Nearly there.. And “We Have Autism” by @womanwithbaby #ThisIsAutism

By | April 20, 2014

The Easter Bunny was kind to us this year, aided by D’s faithful Bunny:


As with Christmas and birthdays, D has started to get excited about Easter, but on her terms.

I’d previously seen some bunny-shaped chocolate “eggs” and thought they’d be just perfect for D but, considering she wouldn’t eat Easter chocolate for years because it wasn’t round and there were broken shapes, I thought I’d better check with her (by pointing out them in the shops). Just as well I did, because she did not like them at all, according to her “they’re not proper eggs” and I guess she has a point.

The stormy weather prevented an egg hunt outside (small blue ones for T, small pink ones for D – yes, stereotyping but they like it that way) so it was an indoor hunt, after we’d been visiting. T went off to place D’s and similarly she did T’s. All was well until the intellectual differences between them reared their head, with T getting frustrated that she wasn’t responding to clues. She, in turn, got very upset that T couldn’t find his last egg and she couldn’t remember where she’d hidden it…

With D heading back to school on Tuesday (T on Wednesday), we’re aiming for quieter, calmer day tomorrow, that’s the plan anyway, we’ll see.

This Is Autism

Tonight’s guest post comes from Lauren who’s on twitter as @womanwithbaby and also @SquarePegCIC, a not-for-profit company producing autism awareness Tshirts and bags.

A busy lady and I’m really pleased to be including her post below:

We Have Autism

People say my daughter has Autism but that is an understatement, we have Autism as a family. One person out of a family containing Mum and two children cannot have Autism alone.

Autism is like an invisible field that shrouds our family and whilst I don’t hate it like many others it does affect every aspect of our lives.

A trip out is not simple, will it be busy, will I be able to let the little lady out of her pushchair to stretch her legs, will she be able to escape, will I be able to let her younger brother out while watching her, will there be food there (she is renowned for stealing peoples food and while in SEN situations it’s cute, in a Weatherspoon’s it is not!) will there be any water for her to pour or climb in? This list is endless and often she is confined to her chair for her safety and her brother’s. For the most part she doesn’t seem to mind but as she can’t speak I don’t really know this.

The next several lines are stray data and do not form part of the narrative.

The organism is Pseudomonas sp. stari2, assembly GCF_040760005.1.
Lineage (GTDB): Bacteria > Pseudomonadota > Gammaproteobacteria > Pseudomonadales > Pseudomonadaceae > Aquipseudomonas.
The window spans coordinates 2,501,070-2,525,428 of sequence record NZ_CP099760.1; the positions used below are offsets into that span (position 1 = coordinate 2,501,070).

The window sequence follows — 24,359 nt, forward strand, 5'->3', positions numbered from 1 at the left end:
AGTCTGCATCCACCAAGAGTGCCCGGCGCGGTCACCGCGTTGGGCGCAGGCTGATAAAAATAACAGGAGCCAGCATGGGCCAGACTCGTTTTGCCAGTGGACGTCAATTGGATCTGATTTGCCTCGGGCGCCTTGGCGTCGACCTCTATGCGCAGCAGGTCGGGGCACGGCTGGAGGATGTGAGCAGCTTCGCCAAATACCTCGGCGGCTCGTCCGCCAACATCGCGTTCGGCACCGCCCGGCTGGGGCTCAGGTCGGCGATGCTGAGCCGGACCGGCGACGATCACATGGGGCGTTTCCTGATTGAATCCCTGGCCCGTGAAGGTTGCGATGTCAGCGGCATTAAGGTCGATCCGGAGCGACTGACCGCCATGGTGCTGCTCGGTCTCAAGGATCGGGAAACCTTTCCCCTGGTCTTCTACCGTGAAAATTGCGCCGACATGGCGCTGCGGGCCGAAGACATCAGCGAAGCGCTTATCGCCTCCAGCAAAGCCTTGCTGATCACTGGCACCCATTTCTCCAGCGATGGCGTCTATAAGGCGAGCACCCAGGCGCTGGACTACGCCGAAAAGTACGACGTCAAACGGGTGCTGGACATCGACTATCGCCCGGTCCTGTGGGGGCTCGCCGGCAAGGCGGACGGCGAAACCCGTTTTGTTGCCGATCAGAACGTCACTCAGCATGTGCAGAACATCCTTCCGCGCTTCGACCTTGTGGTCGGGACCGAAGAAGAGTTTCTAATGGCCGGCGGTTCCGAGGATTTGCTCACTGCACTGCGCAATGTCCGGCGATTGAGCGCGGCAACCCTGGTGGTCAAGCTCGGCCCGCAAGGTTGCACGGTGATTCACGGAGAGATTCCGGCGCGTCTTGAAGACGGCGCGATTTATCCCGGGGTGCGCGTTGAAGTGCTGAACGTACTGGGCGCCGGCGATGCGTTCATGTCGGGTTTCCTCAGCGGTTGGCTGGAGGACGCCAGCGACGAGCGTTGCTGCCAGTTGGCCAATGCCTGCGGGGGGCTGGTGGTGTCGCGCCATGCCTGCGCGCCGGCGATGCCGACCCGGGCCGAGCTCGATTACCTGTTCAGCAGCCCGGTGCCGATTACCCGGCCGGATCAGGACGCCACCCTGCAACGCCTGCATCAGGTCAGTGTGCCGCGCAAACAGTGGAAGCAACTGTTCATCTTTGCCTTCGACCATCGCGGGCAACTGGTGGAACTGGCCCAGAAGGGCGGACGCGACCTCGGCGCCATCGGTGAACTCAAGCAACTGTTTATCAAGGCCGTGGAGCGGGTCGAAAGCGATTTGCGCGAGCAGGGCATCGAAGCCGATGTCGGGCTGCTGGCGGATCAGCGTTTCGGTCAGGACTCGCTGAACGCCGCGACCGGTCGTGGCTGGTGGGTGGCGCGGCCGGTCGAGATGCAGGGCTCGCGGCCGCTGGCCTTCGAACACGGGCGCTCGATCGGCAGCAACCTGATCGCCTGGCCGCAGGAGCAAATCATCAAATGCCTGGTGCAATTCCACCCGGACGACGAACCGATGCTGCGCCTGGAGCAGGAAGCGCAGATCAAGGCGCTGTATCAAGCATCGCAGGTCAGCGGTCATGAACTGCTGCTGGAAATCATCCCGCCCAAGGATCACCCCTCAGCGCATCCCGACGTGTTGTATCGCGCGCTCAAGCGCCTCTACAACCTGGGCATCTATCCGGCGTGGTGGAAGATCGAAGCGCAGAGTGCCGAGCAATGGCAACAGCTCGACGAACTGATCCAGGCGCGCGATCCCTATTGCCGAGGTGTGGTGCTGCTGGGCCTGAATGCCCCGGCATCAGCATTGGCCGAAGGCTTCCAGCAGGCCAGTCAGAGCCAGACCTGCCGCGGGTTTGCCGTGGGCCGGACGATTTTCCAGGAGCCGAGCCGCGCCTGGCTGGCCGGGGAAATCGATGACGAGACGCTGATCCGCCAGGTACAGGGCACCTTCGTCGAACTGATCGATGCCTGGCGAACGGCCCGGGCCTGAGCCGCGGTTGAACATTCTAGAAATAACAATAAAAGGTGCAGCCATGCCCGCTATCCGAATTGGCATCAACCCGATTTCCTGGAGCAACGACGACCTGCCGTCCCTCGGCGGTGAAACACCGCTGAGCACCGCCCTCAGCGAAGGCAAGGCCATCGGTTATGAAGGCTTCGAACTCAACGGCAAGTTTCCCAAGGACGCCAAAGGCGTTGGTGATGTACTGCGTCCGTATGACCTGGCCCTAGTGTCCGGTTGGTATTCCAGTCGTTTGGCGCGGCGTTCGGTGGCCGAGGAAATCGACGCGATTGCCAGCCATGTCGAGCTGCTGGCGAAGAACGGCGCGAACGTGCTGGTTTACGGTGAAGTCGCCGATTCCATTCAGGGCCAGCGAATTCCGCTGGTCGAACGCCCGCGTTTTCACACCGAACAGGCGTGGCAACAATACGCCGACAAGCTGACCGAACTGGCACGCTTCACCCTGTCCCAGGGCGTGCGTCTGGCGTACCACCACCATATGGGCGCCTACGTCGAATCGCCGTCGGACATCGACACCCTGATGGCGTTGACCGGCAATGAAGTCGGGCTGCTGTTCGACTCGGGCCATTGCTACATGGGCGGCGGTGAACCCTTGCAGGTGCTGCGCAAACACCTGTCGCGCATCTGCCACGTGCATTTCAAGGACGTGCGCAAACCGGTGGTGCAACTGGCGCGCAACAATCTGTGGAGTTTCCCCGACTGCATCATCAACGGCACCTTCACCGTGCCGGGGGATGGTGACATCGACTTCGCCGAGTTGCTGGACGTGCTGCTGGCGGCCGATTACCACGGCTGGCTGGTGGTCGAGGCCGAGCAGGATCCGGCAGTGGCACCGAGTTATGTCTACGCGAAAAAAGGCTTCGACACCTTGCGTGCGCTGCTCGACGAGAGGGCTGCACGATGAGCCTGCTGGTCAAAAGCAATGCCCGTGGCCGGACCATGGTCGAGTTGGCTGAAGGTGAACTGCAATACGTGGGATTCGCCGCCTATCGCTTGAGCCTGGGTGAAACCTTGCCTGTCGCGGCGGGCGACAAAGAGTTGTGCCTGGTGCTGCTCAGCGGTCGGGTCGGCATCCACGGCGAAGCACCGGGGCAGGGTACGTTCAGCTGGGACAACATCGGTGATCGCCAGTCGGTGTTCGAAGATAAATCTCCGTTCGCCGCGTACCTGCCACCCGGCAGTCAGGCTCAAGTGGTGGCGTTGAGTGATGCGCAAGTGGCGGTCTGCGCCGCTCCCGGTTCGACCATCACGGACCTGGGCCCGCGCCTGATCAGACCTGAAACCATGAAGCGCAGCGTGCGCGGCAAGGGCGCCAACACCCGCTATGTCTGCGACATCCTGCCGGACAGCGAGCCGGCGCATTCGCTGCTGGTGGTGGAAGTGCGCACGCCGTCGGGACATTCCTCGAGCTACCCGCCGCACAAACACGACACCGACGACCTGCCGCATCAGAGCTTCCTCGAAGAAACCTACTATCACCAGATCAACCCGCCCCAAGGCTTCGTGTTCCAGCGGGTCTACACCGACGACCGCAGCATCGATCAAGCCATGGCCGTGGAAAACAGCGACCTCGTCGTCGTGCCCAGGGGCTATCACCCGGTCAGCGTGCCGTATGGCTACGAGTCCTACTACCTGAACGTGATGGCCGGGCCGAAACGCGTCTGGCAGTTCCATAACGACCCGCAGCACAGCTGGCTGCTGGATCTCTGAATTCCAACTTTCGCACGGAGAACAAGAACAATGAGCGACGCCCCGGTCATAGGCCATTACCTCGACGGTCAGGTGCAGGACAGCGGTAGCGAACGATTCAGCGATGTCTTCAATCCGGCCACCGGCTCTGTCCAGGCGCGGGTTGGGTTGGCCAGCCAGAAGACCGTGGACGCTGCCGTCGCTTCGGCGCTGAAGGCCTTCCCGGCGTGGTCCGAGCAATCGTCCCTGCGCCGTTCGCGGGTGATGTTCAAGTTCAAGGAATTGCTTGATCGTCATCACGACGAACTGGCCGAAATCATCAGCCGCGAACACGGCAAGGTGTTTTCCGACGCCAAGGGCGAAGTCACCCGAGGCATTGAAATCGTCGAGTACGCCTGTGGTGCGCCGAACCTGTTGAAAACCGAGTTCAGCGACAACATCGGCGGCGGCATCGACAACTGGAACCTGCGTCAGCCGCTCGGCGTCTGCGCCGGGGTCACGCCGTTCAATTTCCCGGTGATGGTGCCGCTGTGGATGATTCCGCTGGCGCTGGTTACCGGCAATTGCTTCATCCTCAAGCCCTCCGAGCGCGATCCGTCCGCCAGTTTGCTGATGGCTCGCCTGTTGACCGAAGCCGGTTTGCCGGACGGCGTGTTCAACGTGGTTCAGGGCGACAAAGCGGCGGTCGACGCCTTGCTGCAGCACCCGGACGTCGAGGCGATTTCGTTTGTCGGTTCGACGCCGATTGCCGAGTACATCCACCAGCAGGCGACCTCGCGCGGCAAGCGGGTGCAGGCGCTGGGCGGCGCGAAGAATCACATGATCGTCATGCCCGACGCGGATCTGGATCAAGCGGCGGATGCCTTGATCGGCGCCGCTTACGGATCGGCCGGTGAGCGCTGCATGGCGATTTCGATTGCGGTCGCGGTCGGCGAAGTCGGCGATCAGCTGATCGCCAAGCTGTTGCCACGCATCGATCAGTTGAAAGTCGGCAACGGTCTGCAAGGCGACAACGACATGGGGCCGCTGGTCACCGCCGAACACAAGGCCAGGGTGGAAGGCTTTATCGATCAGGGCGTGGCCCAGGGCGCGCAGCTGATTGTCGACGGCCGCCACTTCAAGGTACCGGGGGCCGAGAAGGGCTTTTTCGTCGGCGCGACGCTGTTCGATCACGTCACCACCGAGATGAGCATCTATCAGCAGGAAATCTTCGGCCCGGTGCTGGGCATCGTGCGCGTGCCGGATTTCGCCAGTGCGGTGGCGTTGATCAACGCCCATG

Autism spreads through our extended family who thankfully make exceptions for (and totally accept) their granddaughter/great-grandaughter/niece and the chaos that a visit from us can create.

Anyone who thinks our life is hard because of Autism is wrong and I strongly advise they borrow my NT son for the afternoon if they want to see hard work! It’s simply different, it’s a little less sociable and a bit more thought out but it’s also eye-opening.

We have met some of our best friends who totally accept us and our dynamic because of our diagnosis, I have learnt so much about the world of disability to which I was previously utterly ignorant and even set up a business relating to community which 3 years ago I knew nothing.

Do I worry about the future? Of course but doesn’t everyone? I just worry about different things I guess, I guess the old saying “Different not less” is very apt.


Facebook Comments


disqus_dlaTZXJpfW on 20th April 2014 at 8:25 pm.

Great post xx take care


Jeannette on 23rd April 2014 at 9:09 pm.

Thanks lovely x


rebecca beesley on 1st May 2014 at 1:52 pm.

Gosh that list of things to consider when going out brings back memories. I had to think through every little detail when J was younger – especially relating to water!!! We still need to think things through but slightly different questions now (although water still features!) xxx


Jeannette on 7th May 2014 at 5:53 pm.

Very true, I never thought I’d still have copious lists when we go out but it does make for an easier trip x


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